In November of 1966, a young Joe Frazier was two years removed from having earned an Olympic gold medal.
An undefeated heavyweight prospect, his 12th and most recent fight had been the first in his professional career not to end in a knockout. His 13th would be at the Olympic Auditorium in Los Angeles against a hard-punching, veteran bruiser named Eddie Machen of Redding, Calif.
“Joe Frazier was really making his move at that time, and I had had Eddie Machen going pretty good on his comeback. But Joe gave Eddie a real licking,” recalls Don Chargin, an 83-year-old Hall of Fame matchmaker who is now with Golden Boy Promotions, of Frazier’s 10th-round knockout victory that night.
“I mean, Joe fought for us about three or four times in Los Angeles, and he did very well. In fact, Lee Majors, the star of that old Six Million Dollar Man television series, he came to me to talk to Joe’s people and tried to buy a part of Joe’s contract at that time. He knew that Joe was a very special talent, especially with that left hook of his. That punch was really special.”
That same punch contributed to the fractured jaw of Muhammad Ali in the “Fight of their Century” in 1971, during which Frazier floored Ali in the 15th and final round on the way to becoming the first man to defeat Ali at Madison Square Garden in March of 1971.
But Frazier lost the fight of his life on Monday evening, when the 67-year-old former undisputed champion succumbed to liver cancer in Philadelphia.
“The world has lost not only the ultimate competitor in Joe Frazier, but a man who was truly a good guy,” said Chargin. “Anybody who ever saw Frazier fight, you know, he was the one guy who was never in a dull fight or a bad fight.”
Frazier, who was inducted into the International Boxing Hall of Fame in 1990, compiled a record of 32 wins, 27 by knockout, with only four losses — to fellow hall of famers Ali and George Foreman — and one draw.
The New York State Athletic Commission recognized him as the heavyweight champ in 1968 following his 11th-round KO of giant prospect Buster Mathis, the only man to have defeated Frazier in the amateurs. Frazier earned the vacant world title that Ali was forced to abdicate when he was banned from the sport by scoring a fifth-round stoppage of Jimmy Ellis in 1970. He gained universal recognition as the undisputed champ when he defeated Ali in ’71.
Frazier and Ali engaged in one of boxing’s most celebrated trilogies, including their last bout, the famous “Thrilla in Manilla” in 1975, after which Ali described the experience as the “closest thing to dying.”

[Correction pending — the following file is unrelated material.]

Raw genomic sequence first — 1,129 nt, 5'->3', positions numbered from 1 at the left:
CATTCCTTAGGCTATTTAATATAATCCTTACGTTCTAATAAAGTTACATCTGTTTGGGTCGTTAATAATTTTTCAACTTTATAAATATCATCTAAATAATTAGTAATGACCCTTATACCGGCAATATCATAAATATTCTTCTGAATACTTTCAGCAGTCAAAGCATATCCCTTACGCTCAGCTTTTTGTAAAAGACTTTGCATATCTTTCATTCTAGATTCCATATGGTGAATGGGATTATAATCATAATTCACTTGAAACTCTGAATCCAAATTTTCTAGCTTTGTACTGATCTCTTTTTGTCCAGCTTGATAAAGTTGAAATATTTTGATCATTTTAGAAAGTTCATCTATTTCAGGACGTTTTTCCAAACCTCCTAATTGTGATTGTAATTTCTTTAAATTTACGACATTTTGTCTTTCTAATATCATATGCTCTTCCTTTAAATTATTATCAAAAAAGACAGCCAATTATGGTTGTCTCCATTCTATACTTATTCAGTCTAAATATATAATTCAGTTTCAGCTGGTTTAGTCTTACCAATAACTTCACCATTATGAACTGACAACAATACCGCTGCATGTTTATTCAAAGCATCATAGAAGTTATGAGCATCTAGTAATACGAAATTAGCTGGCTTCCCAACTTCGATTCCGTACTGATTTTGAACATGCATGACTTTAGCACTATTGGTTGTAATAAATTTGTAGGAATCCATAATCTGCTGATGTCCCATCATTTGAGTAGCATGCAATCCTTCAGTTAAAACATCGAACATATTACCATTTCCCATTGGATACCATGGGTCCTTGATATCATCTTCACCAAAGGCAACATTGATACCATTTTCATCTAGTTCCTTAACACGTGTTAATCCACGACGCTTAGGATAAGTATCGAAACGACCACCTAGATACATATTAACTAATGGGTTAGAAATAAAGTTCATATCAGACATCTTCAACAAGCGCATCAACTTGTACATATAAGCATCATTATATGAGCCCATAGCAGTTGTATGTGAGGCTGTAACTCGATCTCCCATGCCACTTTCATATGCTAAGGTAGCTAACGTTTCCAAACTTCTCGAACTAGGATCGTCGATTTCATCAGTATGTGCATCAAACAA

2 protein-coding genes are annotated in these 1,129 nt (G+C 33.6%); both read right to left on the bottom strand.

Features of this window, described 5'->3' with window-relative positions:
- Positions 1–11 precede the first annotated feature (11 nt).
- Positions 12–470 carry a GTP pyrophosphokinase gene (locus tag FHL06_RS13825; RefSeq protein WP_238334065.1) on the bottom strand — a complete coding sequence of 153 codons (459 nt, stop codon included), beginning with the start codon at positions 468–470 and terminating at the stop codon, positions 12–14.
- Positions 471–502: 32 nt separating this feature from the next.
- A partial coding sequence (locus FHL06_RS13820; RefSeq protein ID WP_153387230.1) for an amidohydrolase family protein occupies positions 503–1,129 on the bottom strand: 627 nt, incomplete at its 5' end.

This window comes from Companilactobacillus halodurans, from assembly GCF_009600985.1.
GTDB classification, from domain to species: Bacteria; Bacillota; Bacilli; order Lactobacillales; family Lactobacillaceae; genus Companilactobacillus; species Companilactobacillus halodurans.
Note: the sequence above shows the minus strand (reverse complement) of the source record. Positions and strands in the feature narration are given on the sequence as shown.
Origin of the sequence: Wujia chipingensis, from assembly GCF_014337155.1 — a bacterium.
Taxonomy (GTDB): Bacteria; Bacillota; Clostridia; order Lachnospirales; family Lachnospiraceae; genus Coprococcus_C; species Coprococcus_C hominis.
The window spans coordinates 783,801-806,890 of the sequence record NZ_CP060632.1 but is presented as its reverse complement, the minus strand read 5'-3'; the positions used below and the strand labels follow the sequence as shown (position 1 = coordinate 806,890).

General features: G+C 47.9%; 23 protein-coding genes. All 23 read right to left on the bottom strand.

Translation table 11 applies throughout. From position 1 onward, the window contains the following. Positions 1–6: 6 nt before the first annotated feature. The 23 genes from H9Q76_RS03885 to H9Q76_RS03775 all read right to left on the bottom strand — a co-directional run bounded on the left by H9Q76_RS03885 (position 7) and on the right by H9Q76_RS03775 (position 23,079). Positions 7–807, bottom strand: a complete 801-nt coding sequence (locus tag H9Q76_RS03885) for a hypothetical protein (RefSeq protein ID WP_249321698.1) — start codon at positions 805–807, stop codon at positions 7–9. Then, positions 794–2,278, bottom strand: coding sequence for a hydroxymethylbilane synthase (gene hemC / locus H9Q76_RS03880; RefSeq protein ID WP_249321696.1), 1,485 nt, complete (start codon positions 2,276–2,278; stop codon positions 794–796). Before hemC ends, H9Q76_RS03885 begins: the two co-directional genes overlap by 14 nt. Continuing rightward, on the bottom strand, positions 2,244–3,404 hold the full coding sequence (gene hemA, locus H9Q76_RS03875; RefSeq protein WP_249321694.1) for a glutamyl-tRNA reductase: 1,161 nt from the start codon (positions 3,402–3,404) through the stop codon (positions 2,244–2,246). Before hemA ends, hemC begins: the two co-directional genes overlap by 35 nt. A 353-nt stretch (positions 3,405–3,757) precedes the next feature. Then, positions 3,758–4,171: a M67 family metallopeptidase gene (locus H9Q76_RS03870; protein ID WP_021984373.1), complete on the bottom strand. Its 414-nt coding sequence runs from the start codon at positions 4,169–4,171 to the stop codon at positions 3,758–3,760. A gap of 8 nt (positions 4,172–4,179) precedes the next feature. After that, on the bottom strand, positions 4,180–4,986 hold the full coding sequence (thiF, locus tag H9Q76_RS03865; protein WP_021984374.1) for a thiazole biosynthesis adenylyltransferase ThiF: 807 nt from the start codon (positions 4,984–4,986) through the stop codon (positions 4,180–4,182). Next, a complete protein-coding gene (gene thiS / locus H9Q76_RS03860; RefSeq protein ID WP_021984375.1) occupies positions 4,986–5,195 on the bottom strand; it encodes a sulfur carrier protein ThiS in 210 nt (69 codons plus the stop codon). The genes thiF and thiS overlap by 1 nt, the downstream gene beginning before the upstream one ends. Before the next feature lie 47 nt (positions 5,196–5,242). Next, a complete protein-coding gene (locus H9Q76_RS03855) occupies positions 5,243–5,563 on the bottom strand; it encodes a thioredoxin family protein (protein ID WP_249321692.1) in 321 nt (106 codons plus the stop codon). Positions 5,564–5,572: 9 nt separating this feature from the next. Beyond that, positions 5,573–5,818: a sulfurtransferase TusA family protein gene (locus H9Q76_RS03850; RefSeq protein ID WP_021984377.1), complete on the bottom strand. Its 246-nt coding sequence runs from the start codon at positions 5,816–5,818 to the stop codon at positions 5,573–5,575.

Oscar De La Hoya was born just two years after the first Frazier-Ali bout was promoted by Andrew Jerrold “Jerry” Perenchio, a former chairman and CEO of Univision, the largest Spanish-language company in the United States.
“I used to be promoted by Jerry Perenchio,” said De La Hoya. “Jerry would always tell me the amazing stories about how he promoted Muhammad Ali and Joe Frazier at The Garden.”
Perenchio paid an almost unheard-of $5 million to Ali and Frazier, whose clash is credited with creating the market for closed circuit television broadcasts of boxing matches and for being a precursor of today’s cable pay-per-view, of which De La Hoya’s multi-million dollar career was a beneficiary.
“Of course, Joe Frazier was a pioneer for all of us in the sport of boxing,” said De La Hoya. “But what I most remember Jerry Parenchio telling me was about how Joe Frazier was just a great human being who was a sweetheart of a person outside of the ring. I can attest to that.”
De La Hoya had a good feeling whenever he was around Frazier.
“Joe Frazier was a warrior inside of the ring and outside of the ring, but every time that we would see each other, Joe would always give me a big hug and tell me how great of a jab that I had. I considered him a friend,” said De La Hoya.
“Joe Frazier would always go back to how important humanitarian work was to him. In my mind, that’s what I will remeber him for. He would say that we need more people to do humanitarian work. We need more people, more boxers to do that type of work. This is a tremendous loss for the boxing family and for the world. Joe Frazier will sorely missed, that’s for sure.”
Frazier turned professional with a first-round knockout of Woody Gross at the Philadelphia Convention Hall in August of 1965.
Prior to that, however, Frazier was holding down a fulltime job, working in a slaughter house, according to Larry Merchant, who was then a columnist at the Philadelphia Daily News.
“When a bunch of civc leaders got together in Philadelphia and put a fund together to help Joe after he won the Olympic gold medal, they sold 80 shares for $250 a share that enabled him to quit his job. I bought one of those shares. So it was almost as if I had grown up with Joe. He and I had kind of a personal relationship,” said Merchant, now an HBO boxing analyst.
“I knew Joe Frazier from Day One as a professional fighter, so it’s sad. Nobody ever had anything bad to say about Joe Frazier as a professional fighter, in or out of the ring. Joe Frazier’s legacy is always going to be tied up with Ali and on their fights and their being polar opposites as personalities and fighters. But as much as he held Ali in contempt for the way that Ali rediculed him, after their third fight, Frazier had nothing but good things to say about Ali and his courage.”
Lem Satterfield can be reached at firstname.lastname@example.org
photo by Craig Bennett